I was thought to be slightly odd as a child. Other girls would cower and run from harmless bees in flowers. I, however, was attracted to their seeming solitude and focus; I wondered where they came from and where they were headed.
Fifteen years later not much has changed. I am still fascinated by bees, and now at age 25, I am a beekeeper in Boston.
Between August and November of 2013, I traveled alone with my camera to capture bees in the farms, mountains, valleys, and cities of Italy.
I slept in the Sicilian church my great grandparents got married in. I crashed on a beekeeper’s couch in Torino. I spent four days at an Italian prison that teaches the skills of beekeeping to inmates, which helps rehabilitate them. At one point, I put down my camera for a pair of work boots and earned my stay at an organic farm by working long hours in the fields of Tuscany.
There were lavish times too: I was a guest at a national honey conference in Bologna. I stayed at a bed and breakfast in Rome that keeps bees and serves honey to guests. The best pasta I’ve ever tasted was made by a beekeeper in the Amalfi Coast.
All of this happened with the goal of documenting honeybee culture in Italy. My project Bees in Italy shows a golden age of beekeeping. Instead of focusing on the decline and death of bees, I want to capture life free from harmful pesticides, which is within our reach here in the United States.
While Italy does use pesticides, it was the first nation in the EU to ban the use of neonictinoid pesticides in corn. The keepers are equally as important as the bees, and portraiture plays an important role in my photography. There is much to learn from the farmers in Italy. Their approach and mindset have a quiet patience that commands respect and trust from the natural world. What fascinates me about the country is that despite longstanding economic struggles, Italians are paving the way for contemporary agriculture by not using neonicotinoids.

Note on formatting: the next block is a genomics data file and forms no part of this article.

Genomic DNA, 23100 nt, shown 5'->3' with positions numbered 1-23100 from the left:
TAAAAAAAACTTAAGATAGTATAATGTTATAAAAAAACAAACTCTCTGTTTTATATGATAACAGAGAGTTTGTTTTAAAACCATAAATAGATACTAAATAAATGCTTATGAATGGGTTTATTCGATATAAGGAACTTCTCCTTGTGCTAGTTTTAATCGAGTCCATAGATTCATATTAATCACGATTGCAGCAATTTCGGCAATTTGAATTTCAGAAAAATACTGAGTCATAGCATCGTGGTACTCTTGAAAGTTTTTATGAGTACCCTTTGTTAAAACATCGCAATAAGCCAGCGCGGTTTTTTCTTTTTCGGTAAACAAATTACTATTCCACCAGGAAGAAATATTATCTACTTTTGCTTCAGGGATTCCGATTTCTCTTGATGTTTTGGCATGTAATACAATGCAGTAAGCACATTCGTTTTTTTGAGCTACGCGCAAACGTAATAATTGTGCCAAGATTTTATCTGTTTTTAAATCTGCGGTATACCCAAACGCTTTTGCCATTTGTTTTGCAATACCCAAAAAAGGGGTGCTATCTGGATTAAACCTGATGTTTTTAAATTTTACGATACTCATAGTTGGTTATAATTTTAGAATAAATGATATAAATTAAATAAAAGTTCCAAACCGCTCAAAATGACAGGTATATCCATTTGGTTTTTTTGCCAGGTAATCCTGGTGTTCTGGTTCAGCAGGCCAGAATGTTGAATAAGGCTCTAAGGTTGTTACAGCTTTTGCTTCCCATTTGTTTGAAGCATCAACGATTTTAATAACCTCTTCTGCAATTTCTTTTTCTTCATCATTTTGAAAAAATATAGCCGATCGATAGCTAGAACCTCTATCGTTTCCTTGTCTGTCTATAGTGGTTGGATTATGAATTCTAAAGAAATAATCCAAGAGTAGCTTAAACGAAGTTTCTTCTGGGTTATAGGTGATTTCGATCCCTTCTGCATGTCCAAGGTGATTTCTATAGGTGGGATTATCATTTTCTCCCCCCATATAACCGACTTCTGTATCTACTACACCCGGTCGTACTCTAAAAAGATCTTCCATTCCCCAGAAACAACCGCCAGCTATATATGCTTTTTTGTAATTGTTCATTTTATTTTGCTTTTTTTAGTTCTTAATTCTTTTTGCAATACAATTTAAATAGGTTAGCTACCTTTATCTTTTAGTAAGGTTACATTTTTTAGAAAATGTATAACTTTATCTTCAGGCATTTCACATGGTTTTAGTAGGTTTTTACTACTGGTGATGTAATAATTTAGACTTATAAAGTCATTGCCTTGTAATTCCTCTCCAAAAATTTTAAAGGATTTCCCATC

Bees in Italy is still unfinished at this point because I was only able to take images last fall. It is important that I go back this spring to make Bees in Italy a finished reality. Beekeepers are eager to host me in Sicily, Sardinia, Rome, and Calabria upon my return.
I hope to complete the story. This narrative is not specific to one country. It is about how humans on a grand scale connect and interact with nature as a whole. Photographing the relationship of beekeepers and bees is a platform for showing this symbiosis.
If funded I will be able to capture springtime swarming, the larvae emerging from their cells, bees pollinating—all the things I was unable to capture last fall. I plan to have these images in a traveling photography exhibition. With your help, I will be able to use art to educate the world about the importance of bees in our ecosystem. Those who back Bees in Italy will receive photographic prints, postcards, and other rewards for helping.
Check out her Kickstarter campaign:
Renée Ricciardi is a Boston-based artist and photographer. Last summer she spent three months living on organic farms in Italy. Bees in Italy: is a half-completed photography project that shows the connection between man and nature by photographing apiaries, beekeepers, and organic life. She is interested in man-altered nature and it’s effects on society.
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